Test Bank for Life in the Universe, Third Edition Chapter 2: The Science of Life in the Universe 1. The possibility of extraterrestrial life was first considered A) after the invention of the telescope B) only during the past few decades C) many thousands of years ago during ancient times D) at the

More information

Chapter 4. The Origin Of Modern Astronomy. Is okay to change your phone? From ios to Android From Android to ios

Chapter 4. The Origin Of Modern Astronomy. Is okay to change your phone? From ios to Android From Android to ios Chapter 4 The Origin Of Modern Astronomy Slide 14 Slide 15 14 15 Is Change Good or Bad? Do you like Homer to look like Homer or with hair? Does it bother you when your schedule is changed? Is it okay to

More information

Gravitation Part I. Ptolemy, Copernicus, Galileo, and Kepler

Gravitation Part I. Ptolemy, Copernicus, Galileo, and Kepler Gravitation Part I. Ptolemy, Copernicus, Galileo, and Kepler Celestial motions The stars: Uniform daily motion about the celestial poles (rising and setting). The Sun: Daily motion around the celestial

More information

This Week... Week 3: Chapter 3 The Science of Astronomy. 3.1 The Ancient Roots of Science. How do humans employ scientific thinking?

This Week... Week 3: Chapter 3 The Science of Astronomy. 3.1 The Ancient Roots of Science. How do humans employ scientific thinking? Week 3: Chapter 3 The Science of Astronomy This Week... The Copernican Revolution The Birth of Modern Science Chapter 2 Walkthrough Discovering the solar system Creating a clockwork Universe 3.1 The Ancient

More information

Module 3: Astronomy The Universe Topic 6 Content: The Age of Astronomy Presentation Notes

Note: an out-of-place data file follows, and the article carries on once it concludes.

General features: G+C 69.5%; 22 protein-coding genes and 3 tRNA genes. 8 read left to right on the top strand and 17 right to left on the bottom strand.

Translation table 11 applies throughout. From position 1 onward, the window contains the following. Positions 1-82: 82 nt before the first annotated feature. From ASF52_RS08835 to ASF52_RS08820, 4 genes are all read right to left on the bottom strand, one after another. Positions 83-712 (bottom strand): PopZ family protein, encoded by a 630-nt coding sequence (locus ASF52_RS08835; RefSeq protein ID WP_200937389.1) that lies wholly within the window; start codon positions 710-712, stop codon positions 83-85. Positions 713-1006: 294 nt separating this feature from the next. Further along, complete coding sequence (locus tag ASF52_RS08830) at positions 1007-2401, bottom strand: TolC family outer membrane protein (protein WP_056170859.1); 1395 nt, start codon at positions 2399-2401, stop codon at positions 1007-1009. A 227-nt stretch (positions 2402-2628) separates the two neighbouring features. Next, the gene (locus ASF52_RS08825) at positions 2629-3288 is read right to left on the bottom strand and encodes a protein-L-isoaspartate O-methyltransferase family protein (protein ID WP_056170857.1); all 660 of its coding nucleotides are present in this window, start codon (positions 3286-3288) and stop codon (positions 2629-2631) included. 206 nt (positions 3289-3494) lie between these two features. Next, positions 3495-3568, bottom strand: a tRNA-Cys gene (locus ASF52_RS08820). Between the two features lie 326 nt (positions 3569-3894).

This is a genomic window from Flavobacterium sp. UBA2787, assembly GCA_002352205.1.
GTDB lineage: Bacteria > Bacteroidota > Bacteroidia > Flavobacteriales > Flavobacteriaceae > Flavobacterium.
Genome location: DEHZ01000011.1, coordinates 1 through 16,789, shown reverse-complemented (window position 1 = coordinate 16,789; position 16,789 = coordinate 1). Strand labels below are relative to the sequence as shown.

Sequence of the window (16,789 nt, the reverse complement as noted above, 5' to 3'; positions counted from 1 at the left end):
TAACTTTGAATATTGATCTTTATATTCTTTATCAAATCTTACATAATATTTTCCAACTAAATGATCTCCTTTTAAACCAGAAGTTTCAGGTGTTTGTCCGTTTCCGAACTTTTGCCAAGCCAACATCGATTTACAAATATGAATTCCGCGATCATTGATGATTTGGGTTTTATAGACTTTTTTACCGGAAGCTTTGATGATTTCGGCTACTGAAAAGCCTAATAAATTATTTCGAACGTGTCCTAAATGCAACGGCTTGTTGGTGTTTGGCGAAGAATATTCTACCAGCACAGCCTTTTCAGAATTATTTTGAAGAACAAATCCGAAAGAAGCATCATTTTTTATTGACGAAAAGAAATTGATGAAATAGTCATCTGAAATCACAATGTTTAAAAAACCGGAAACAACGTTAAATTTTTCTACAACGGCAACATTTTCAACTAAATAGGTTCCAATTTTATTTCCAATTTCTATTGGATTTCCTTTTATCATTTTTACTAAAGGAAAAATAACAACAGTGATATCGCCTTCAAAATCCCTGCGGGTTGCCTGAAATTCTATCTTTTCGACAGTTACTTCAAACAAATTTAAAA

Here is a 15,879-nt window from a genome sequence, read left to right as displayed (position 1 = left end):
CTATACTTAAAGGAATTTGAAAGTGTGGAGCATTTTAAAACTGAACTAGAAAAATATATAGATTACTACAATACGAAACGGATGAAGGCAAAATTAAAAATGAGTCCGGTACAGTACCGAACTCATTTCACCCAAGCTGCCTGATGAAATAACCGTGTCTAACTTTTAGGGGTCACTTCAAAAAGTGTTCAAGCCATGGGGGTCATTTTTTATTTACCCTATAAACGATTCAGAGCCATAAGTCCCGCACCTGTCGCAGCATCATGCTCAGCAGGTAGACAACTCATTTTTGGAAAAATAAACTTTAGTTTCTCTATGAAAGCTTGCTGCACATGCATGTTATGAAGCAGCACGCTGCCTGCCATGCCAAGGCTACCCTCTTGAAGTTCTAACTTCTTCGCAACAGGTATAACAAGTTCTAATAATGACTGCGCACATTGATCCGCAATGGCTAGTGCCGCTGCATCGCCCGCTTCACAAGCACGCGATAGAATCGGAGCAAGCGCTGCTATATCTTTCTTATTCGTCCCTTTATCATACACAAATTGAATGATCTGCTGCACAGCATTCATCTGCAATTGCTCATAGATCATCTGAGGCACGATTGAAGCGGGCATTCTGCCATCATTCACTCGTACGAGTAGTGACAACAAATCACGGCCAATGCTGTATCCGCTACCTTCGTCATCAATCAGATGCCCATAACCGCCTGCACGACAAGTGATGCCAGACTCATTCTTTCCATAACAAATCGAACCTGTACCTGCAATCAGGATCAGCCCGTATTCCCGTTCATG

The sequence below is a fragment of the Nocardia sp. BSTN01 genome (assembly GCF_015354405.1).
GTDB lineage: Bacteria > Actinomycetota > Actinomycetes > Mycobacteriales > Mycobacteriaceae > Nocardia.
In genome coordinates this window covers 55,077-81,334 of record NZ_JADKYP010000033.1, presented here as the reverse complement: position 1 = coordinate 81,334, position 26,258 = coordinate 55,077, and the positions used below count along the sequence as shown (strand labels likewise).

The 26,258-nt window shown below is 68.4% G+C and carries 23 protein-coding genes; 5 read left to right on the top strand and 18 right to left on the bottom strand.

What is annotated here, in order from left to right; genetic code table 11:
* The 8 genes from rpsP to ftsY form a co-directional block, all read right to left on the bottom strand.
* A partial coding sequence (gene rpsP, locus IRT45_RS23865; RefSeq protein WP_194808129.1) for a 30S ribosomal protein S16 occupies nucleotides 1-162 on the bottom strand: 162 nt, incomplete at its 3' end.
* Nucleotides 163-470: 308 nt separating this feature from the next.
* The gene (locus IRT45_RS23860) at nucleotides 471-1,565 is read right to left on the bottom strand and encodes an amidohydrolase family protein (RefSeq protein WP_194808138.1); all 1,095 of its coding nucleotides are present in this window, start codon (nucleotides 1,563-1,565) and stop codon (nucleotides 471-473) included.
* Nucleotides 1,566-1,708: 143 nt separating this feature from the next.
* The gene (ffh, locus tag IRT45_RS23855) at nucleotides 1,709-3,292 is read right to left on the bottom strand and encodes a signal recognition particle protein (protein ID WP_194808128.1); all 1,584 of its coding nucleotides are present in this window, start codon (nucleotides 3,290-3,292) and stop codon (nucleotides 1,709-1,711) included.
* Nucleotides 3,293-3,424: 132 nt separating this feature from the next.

Module 3: Astronomy The Universe Topic 6 Content: The Age of Astronomy Presentation Notes Module 3: Astronomy The Universe The Age of Astronomy was marked by the struggle to understand the placement of Earth in the universe and the effort to understand planetary motion. Behind this struggle

More information

Chapter 3 The Science of Astronomy. Copyright 2012 Pearson Education, Inc.

Chapter 3 The Science of Astronomy. Copyright 2012 Pearson Education, Inc. Chapter 3 The Science of Astronomy 1 3.1 The Ancient Roots of Science Our goals for learning: In what ways do all humans employ scientific thinking? How did astronomical observations benefit ancient societies?

More information

Chapter 2 The Science of Life in the Universe

Chapter 2 The Science of Life in the Universe In ancient times phenomena in the sky were not understood! Chapter 2 The Science of Life in the Universe The Ancient Greeks The Scientific Method Our ideas must always be consistent with our observations!

More information

Astronomy 1 Fall 2016